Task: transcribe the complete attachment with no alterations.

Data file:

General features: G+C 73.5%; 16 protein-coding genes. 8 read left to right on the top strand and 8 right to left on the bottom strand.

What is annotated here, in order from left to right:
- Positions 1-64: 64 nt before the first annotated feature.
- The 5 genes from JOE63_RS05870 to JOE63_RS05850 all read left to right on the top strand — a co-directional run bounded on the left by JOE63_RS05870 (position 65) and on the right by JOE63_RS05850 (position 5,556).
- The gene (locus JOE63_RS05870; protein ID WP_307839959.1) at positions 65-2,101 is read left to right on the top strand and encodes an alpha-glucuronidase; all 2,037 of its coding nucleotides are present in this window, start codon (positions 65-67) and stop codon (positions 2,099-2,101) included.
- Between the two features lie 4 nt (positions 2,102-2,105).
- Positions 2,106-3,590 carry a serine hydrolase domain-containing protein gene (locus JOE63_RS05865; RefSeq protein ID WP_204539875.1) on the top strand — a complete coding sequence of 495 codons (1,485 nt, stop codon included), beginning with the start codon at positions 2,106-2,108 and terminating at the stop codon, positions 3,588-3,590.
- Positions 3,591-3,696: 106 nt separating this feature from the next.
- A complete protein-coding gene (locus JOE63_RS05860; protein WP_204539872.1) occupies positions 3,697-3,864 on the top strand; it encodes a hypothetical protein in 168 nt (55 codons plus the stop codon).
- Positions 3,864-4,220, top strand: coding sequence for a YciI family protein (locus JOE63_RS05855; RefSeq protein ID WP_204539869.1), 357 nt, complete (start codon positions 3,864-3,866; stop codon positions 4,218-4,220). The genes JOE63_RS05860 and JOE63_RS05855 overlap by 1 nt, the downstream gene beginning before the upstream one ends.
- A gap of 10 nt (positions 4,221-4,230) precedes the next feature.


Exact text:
General features: G+C 73.5%; 16 protein-coding genes. 8 read left to right on the top strand and 8 right to left on the bottom strand.

What is annotated here, in order from left to right:
- Positions 1-64: 64 nt before the first annotated feature.
- The 5 genes from JOE63_RS05870 to JOE63_RS05850 all read left to right on the top strand — a co-directional run bounded on the left by JOE63_RS05870 (position 65) and on the right by JOE63_RS05850 (position 5,556).
- The gene (locus JOE63_RS05870; protein ID WP_307839959.1) at positions 65-2,101 is read left to right on the top strand and encodes an alpha-glucuronidase; all 2,037 of its coding nucleotides are present in this window, start codon (positions 65-67) and stop codon (positions 2,099-2,101) included.
- Between the two features lie 4 nt (positions 2,102-2,105).
- Positions 2,106-3,590 carry a serine hydrolase domain-containing protein gene (locus JOE63_RS05865; RefSeq protein ID WP_204539875.1) on the top strand — a complete coding sequence of 495 codons (1,485 nt, stop codon included), beginning with the start codon at positions 2,106-2,108 and terminating at the stop codon, positions 3,588-3,590.
- Positions 3,591-3,696: 106 nt separating this feature from the next.
- A complete protein-coding gene (locus JOE63_RS05860; protein WP_204539872.1) occupies positions 3,697-3,864 on the top strand; it encodes a hypothetical protein in 168 nt (55 codons plus the stop codon).
- Positions 3,864-4,220, top strand: coding sequence for a YciI family protein (locus JOE63_RS05855; RefSeq protein ID WP_204539869.1), 357 nt, complete (start codon positions 3,864-3,866; stop codon positions 4,218-4,220). The genes JOE63_RS05860 and JOE63_RS05855 overlap by 1 nt, the downstream gene beginning before the upstream one ends.
- A gap of 10 nt (positions 4,221-4,230) precedes the next feature.